Well, true, we are heading for a highway (and some more neat water scenics, too). Presently, a few bars of white will link arms on the horizon, stretch halfway across your windshield, and then unlink again.
The highway is one of the few non-interstate routes we find in the simulator: U.S. 77, going north from Brownsville through Harlingen and joining Interstate 37 just west of Corpus Christi.
The city directly ahead, now or shortly, is McAllen.
When your DME reads about 28, retune your NAV, this time to Brownsville OMNI on 116.3, and get a new bearing on your OBI. It'll probably be 102 degrees, but regardless of what it is, fly it.
Now if you access and adjust your radar so that you see the Gulf of Mexico ahead, you'll also see McAllen and a short strip of highway which forms a “T” with U.S. 77. You'll also see the Rio Grande south of the highway and, over in Mexico, a lake named Presa del Azucar. Further, you'll be able to trace U.S. 77 all the way up to Corpus Christi.
Out the windshield again, before long you'll see another great vista ahead. The flat shape of McAllen, Texas, with Miller International Airport on its southern outskirts…the little strip of highway (U.S. 83) from McAllen to Harlingen peeling off to the left and eventually linking with U.S. 77…and beyond Miller International Airport, Presa del Azucar, with the Gulf of Mexico on the far horizon.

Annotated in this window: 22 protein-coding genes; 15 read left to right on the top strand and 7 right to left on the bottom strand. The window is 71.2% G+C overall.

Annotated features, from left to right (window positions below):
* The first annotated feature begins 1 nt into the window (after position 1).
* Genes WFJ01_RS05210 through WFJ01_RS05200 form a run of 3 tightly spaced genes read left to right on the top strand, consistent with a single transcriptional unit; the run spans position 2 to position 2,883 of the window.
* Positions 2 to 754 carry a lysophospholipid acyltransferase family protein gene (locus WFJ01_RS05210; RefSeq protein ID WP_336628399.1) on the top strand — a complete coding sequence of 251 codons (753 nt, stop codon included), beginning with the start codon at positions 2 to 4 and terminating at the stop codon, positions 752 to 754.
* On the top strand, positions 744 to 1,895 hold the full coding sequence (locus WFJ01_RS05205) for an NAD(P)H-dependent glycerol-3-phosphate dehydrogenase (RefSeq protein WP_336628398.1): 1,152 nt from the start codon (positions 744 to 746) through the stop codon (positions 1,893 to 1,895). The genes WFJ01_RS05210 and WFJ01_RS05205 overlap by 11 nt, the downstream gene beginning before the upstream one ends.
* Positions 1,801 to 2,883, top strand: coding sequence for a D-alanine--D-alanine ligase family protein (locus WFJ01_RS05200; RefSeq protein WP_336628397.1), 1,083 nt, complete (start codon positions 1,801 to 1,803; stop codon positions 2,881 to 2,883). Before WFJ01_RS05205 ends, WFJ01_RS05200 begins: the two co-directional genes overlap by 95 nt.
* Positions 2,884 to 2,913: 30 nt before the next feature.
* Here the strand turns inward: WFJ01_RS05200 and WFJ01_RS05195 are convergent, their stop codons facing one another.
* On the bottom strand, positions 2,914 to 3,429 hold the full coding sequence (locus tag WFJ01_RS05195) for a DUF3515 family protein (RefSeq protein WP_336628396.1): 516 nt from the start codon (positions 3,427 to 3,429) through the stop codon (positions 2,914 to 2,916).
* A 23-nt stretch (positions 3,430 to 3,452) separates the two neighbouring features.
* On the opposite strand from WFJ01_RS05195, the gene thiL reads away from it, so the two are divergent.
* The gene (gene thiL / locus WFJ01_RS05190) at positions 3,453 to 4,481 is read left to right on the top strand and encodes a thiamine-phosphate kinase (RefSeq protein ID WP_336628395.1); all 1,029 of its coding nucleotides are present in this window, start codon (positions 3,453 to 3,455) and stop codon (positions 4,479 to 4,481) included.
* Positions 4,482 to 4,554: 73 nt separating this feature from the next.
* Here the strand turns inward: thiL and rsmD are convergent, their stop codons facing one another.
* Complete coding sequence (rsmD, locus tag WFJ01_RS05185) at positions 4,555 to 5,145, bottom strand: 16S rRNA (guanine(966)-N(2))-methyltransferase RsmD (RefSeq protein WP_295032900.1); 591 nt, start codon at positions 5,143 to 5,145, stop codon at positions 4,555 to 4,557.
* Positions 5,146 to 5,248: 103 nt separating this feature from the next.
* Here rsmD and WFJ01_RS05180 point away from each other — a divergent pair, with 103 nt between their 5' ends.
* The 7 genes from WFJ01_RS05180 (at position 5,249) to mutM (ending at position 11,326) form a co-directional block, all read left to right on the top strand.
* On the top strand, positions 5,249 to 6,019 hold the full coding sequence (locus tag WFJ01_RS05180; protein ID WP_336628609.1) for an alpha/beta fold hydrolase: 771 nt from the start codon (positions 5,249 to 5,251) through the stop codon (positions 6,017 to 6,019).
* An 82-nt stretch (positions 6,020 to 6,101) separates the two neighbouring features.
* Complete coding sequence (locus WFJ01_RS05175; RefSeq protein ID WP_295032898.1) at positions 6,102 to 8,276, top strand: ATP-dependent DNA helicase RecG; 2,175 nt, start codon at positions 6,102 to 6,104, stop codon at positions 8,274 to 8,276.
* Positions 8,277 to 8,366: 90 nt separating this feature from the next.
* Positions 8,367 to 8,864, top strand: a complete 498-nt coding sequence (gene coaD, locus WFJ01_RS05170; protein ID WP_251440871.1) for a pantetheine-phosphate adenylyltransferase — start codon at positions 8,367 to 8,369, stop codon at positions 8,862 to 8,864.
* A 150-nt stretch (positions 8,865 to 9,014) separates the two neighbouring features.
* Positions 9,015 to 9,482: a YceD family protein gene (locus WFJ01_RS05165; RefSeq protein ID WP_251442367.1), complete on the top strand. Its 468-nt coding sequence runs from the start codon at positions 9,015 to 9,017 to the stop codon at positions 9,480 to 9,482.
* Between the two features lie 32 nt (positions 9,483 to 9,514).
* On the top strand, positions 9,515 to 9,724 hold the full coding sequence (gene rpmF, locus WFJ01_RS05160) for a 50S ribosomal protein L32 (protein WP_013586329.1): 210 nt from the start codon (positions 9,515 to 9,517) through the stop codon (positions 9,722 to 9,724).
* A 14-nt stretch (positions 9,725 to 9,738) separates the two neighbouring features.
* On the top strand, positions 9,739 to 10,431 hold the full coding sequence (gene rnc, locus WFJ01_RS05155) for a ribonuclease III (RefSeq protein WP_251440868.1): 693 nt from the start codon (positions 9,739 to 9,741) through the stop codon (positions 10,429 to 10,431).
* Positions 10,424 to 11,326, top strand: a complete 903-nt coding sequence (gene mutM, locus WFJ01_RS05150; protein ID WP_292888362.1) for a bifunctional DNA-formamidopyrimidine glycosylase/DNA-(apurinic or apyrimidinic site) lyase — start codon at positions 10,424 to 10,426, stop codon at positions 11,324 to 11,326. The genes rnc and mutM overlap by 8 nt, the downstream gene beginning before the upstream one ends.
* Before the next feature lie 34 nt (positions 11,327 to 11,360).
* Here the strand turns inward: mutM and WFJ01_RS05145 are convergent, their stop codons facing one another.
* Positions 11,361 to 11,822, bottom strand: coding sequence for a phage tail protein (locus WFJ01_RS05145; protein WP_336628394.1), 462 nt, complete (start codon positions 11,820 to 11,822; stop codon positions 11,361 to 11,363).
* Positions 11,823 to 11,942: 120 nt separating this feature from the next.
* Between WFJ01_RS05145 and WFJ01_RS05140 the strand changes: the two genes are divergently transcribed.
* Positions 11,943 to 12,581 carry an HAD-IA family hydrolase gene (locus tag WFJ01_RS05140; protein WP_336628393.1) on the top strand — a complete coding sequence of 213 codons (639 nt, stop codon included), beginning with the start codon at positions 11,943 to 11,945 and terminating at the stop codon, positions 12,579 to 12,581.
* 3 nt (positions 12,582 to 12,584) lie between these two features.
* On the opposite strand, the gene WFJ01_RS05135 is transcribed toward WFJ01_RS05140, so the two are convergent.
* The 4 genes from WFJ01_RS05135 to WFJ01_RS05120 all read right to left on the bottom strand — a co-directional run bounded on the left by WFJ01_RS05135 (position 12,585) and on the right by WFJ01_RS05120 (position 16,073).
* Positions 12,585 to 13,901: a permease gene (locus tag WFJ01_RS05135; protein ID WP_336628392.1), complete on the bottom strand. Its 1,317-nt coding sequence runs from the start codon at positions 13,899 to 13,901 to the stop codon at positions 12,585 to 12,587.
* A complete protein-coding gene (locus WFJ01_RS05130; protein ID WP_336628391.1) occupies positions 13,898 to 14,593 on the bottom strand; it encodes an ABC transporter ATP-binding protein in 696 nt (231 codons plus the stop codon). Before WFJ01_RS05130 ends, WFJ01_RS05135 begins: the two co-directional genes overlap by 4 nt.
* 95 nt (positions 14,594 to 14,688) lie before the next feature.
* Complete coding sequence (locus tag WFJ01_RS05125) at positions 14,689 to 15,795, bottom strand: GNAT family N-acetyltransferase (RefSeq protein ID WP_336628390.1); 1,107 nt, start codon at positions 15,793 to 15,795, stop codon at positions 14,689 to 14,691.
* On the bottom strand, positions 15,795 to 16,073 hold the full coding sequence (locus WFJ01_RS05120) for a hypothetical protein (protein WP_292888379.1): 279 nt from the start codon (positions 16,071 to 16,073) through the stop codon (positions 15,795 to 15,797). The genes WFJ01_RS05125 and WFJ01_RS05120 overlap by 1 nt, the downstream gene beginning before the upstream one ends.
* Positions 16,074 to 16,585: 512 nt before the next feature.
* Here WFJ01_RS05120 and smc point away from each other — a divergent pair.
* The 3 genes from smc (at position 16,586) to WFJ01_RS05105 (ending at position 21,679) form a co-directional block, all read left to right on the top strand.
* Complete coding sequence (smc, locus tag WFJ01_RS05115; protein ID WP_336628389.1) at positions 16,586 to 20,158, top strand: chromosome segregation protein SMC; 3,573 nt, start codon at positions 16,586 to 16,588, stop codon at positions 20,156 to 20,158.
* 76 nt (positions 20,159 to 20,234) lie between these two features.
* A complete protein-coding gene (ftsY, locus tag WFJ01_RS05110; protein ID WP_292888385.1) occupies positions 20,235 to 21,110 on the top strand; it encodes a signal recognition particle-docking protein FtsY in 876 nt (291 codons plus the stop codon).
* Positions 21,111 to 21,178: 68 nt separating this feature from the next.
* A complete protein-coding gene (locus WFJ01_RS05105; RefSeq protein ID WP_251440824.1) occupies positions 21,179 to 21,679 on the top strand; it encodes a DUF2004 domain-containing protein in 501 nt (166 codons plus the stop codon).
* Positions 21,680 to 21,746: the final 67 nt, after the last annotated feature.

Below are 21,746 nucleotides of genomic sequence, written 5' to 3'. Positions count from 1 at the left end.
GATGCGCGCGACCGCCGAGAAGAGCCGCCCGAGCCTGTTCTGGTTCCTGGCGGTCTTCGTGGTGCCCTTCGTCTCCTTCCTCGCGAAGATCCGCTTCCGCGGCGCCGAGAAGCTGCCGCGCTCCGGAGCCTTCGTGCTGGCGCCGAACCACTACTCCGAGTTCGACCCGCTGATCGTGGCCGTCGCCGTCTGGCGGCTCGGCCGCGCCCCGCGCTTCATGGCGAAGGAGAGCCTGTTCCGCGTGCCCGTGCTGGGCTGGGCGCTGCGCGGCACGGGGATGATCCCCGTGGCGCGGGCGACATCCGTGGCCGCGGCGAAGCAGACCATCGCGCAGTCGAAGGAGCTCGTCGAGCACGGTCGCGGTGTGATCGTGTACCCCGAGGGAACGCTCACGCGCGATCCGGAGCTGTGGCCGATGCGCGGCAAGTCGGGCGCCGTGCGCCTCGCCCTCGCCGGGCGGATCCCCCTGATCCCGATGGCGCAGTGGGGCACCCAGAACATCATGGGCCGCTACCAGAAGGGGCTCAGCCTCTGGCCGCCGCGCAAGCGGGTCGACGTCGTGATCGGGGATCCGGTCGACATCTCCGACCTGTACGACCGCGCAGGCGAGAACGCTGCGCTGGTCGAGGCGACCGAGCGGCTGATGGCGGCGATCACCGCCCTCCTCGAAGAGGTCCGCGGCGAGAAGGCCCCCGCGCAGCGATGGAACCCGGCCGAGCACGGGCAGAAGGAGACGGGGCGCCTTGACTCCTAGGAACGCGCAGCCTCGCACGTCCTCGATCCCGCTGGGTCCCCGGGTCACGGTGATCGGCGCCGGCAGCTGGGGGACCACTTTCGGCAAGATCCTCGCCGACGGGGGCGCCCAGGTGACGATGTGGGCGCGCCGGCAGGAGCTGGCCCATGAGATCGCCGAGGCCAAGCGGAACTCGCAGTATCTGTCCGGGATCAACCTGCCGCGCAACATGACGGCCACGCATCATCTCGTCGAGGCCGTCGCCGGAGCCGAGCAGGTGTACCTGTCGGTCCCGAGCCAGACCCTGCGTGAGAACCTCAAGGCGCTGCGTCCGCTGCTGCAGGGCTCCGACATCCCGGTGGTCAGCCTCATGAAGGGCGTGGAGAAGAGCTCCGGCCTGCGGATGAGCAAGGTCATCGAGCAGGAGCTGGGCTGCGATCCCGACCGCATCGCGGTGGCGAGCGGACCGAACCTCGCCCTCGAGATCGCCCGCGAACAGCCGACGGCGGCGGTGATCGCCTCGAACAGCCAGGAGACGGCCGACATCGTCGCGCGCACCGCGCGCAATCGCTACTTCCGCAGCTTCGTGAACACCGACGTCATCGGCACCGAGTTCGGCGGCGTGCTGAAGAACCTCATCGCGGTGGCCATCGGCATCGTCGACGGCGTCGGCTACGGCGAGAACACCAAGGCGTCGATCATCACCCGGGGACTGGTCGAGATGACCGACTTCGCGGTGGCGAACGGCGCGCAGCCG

You'll fly directly over the city of McAllen. Take a look at Miller International Airport out the right front and side windows. The runways certainly look inviting, but we have promises to keep.
The city of McAllen almost looks like the deck of a carrier out front, doesn't it? One no Navy pilot could miss.
And very soon, there's the city of Brownsville ahead, sitting like a jewel surrounded by blue velvet. Sort of twinkling on and off, pulsing like something alive.
The Rio Grande curls right around Brownsville and into the Gulf of Mexico, through a bay called Port Isabel.
The airport at Brownsville (Brownsville/South Padre Island International) is at an elevation of only 23 feet. We'll land on Runway 13 Left, which is slightly less than 3000 feet long. Just glue your OBI needle to center, and you will be in fine shape.
The tower couldn't do anything but approve a straight-in approach after a beautiful flight like this, could they?